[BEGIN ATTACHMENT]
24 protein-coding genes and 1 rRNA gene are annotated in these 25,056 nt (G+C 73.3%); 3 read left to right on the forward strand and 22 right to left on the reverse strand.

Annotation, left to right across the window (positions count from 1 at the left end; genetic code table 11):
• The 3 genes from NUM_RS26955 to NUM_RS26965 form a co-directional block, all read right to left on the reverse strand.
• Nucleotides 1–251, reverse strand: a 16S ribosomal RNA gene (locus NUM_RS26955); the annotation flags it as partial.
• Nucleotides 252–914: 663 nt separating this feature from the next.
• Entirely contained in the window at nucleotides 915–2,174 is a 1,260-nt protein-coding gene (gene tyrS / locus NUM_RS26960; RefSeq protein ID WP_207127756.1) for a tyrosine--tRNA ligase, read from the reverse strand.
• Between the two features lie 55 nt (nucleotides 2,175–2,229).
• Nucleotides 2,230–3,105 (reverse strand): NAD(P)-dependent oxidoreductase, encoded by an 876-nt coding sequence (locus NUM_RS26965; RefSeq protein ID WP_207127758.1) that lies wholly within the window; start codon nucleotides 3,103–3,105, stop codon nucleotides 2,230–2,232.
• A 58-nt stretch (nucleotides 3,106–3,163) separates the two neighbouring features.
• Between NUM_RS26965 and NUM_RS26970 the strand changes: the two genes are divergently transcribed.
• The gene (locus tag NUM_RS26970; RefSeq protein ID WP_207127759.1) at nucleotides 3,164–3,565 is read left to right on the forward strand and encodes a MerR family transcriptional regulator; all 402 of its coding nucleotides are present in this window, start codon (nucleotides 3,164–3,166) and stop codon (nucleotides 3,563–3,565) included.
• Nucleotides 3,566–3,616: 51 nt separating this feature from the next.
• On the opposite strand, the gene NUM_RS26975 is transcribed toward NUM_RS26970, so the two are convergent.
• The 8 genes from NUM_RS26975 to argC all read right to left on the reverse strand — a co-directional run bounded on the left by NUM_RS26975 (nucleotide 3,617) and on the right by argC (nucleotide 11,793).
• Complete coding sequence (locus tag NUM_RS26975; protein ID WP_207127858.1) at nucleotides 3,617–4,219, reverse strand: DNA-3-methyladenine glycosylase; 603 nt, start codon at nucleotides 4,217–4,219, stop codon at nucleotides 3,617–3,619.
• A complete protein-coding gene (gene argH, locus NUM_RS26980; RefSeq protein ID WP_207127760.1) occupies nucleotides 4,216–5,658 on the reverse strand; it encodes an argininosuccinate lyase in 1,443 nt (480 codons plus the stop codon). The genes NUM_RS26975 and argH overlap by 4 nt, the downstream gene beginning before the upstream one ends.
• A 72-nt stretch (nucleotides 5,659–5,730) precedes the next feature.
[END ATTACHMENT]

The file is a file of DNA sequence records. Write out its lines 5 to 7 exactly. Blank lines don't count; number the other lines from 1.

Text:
• Nucleotides 252–914: 663 nt separating this feature from the next.
• Entirely contained in the window at nucleotides 915–2,174 is a 1,260-nt protein-coding gene (gene tyrS / locus NUM_RS26960; RefSeq protein ID WP_207127756.1) for a tyrosine--tRNA ligase, read from the reverse strand.
• Between the two features lie 55 nt (nucleotides 2,175–2,229).